If the “your” and “you’re,” “its” and “it’s,” “here” and “hear” mixups on social media drive you crazy, then we’re on the same page. If you need a grammatical tune up, admitting it is the first step. I recently had a grammar bleep with “ensure” and “insure.” Thank goodness for proofreading!  Take it away, Stacey… -aa

“‘Your (Not You’re) Ugly Grammar” by Stacey Barlow

Even as a writer I am subject to mistakes. It gets on my nerves that a few people I know (and love) actually write the way they speak.

Let me explain: English class did nothing for most people. People still think they will get a job with “a mouth like that.” Counting down from 5 to 1 is the list of my grammatical pet peeves. Yes, I even catch myself falling short when I don’t check the things that I write.

5. Misspellings.

Now this is the most common pet peeve around for some. But it’s not the person’s fault. It could be that they are not good spellers. I’ve been there~ I’ve been there to the point that as a child, I would force myself to practice the spelling of the word over and over. The you have some people who are just too lazy to write the full word.

  • Incorrect: I have know idea what to do.
  • Correct: I have no idea what to do.

4. Subject Case Pronounces (Pronoun Order).

  • Incorrect: I and Zola played volleyball.
  • Correct: Zola and I played volleyball.

3. Object Case Pronouns (Serving as Objects of Prepositions).

  • Incorrect: The cup was passed between you and I.
  • Correct: The cup was passed between you and me.
  • Tip: Use the object case pronoun if the pronoun is an object of a preposition. A preposition shows some relationship or position between the preposition and its object (a proper noun, a common noun, or a pronoun). The preposition asks “What?” and the object provides the answer.

2. Gender Based Pronouns.

  • Incorrect: Everyone has their own cars or Everyone has his/her own cars.
  • Correct: Everyone has his own cars (Yes, English is a masculine-based language) or better… All people have their own problems.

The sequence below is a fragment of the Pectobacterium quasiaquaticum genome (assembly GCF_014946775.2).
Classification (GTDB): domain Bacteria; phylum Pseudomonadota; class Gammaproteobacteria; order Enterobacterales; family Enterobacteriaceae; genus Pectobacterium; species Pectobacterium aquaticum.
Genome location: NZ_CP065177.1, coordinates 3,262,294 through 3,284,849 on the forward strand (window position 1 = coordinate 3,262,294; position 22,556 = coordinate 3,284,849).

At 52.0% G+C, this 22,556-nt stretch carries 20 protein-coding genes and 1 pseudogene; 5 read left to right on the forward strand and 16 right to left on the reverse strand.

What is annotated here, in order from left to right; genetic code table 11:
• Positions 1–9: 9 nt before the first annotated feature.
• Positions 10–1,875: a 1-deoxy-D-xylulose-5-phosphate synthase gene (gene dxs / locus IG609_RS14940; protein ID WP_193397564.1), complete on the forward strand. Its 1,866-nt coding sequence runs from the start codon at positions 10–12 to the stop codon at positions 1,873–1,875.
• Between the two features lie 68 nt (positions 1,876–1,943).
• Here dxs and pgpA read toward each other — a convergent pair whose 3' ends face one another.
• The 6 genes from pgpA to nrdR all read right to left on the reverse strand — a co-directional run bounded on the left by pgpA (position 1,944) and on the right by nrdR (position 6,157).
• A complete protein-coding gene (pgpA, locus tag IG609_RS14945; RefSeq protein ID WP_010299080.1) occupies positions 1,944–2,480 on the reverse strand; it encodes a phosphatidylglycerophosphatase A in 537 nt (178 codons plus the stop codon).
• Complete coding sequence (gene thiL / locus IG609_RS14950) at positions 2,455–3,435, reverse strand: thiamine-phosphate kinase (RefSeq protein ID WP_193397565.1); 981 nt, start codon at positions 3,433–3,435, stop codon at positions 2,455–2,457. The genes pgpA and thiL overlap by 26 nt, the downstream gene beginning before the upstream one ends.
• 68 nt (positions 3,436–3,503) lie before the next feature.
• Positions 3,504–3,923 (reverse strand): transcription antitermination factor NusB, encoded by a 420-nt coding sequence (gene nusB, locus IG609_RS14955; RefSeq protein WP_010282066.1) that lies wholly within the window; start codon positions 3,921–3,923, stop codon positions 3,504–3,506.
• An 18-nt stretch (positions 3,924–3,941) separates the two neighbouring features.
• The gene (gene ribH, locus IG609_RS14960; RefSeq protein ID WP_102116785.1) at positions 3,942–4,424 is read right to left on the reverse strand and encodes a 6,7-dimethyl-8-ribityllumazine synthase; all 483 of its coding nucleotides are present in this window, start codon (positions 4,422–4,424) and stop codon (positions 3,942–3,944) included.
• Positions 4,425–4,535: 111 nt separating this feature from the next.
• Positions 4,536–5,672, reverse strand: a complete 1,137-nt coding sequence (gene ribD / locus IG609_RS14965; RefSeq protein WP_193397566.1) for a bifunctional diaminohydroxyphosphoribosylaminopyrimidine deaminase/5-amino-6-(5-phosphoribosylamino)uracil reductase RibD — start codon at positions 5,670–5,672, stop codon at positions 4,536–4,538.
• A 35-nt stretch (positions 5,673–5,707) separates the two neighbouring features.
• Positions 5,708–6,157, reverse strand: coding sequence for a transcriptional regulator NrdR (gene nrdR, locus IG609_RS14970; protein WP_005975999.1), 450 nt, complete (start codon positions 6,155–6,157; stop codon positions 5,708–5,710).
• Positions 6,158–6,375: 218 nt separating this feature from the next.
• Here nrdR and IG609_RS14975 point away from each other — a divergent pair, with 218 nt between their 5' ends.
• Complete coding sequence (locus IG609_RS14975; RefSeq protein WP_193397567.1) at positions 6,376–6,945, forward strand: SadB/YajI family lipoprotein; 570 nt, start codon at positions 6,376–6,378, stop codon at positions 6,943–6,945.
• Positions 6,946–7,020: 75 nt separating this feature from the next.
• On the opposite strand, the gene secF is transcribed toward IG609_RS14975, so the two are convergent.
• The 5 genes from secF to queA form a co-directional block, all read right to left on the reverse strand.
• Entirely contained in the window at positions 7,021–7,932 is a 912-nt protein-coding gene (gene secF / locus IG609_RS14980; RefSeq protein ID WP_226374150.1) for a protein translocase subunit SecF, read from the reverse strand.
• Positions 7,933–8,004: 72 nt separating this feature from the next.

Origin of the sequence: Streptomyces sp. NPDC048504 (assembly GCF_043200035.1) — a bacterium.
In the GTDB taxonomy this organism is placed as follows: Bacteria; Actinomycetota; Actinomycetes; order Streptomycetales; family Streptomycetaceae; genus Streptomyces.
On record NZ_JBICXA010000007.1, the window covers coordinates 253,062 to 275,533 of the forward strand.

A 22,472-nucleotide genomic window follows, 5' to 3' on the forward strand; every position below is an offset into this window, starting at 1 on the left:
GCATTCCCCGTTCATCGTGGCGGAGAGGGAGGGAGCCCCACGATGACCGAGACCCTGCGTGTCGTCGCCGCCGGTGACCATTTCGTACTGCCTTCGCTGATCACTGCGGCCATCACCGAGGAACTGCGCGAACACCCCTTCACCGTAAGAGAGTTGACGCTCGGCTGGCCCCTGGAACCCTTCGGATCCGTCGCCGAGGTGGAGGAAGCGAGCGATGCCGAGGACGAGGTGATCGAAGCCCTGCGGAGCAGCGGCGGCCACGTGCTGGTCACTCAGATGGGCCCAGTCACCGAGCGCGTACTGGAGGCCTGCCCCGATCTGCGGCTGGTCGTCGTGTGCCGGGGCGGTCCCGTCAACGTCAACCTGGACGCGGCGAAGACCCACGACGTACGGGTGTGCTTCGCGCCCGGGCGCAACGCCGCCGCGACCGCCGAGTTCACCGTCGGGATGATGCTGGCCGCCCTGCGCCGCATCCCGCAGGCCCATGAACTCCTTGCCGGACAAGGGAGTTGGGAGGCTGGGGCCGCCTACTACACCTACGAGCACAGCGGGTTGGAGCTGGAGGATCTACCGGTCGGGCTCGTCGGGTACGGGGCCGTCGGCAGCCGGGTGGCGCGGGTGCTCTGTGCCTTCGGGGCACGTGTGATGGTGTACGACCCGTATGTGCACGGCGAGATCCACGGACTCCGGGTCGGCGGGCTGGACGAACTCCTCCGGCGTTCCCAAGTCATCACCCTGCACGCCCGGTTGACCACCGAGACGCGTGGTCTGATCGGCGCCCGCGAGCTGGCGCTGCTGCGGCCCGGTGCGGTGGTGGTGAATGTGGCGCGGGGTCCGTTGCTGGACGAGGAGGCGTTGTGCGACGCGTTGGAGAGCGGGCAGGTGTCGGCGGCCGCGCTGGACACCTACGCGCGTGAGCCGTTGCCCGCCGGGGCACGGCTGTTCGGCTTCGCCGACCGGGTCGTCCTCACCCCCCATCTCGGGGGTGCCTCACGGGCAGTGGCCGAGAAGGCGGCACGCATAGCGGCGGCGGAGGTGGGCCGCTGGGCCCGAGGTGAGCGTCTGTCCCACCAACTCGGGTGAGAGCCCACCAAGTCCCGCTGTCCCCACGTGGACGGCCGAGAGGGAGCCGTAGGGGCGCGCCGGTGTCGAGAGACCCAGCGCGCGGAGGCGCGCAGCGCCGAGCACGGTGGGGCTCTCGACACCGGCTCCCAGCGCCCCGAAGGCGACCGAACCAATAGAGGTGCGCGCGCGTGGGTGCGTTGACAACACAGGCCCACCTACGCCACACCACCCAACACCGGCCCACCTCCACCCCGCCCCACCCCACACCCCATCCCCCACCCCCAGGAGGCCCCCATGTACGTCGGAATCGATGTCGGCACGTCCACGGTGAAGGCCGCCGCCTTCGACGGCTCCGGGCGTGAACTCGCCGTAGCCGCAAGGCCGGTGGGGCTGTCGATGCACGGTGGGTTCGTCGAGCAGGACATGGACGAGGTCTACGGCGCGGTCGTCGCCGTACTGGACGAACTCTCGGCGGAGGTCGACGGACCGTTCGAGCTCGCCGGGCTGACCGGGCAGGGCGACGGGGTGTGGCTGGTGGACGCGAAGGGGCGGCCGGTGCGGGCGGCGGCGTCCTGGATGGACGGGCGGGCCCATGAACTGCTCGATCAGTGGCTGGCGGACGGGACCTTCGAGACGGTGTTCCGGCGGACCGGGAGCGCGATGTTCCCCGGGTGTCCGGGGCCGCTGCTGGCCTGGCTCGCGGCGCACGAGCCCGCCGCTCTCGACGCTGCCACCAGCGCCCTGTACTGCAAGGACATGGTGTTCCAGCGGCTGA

• Tip: Avoid using wordy and confusing “his or hers for him and her.”

I am guilty of this so many times because it seems correct to me but, the correct way to write using gender based pronouns is this the example above.


1.  The Which Pronoun (serving at the start of relative clauses).

  • Incorrect-A dog, which is compliant, is easy to train.
  • Correct-A Golden Retriever, which is compliant, is easy to train.
  • Tip: The pronoun which can only refer to specific things. Use the pronoun which in clauses that provide additional, but not necessary information to the rest of the sentence. 

Being an English buff , I didn’t realize that I was being lead to write. It took a minute to understand my love of writing and learning the grammatical language. I am still not perfect in it but, I love it. It has been said the English language is the hardest language to learn. I find that to remember this, grammar reflects our background, education and the ability to communicate.

“I used Grammarly’s proofreading software because every time you publish a typo, the errorists win!”

About today’s passionate blogger: Stacey Barlow is a three-time award winning poet, author, television and internet radio host.  Stacey has two published poetry books, and presently writing her autobiography.  She resides in Texarkana, Texas. Her last post for this blog was a courageous confession about online dating. This is a sponsored post but the advice and opinions are the writer’s own.

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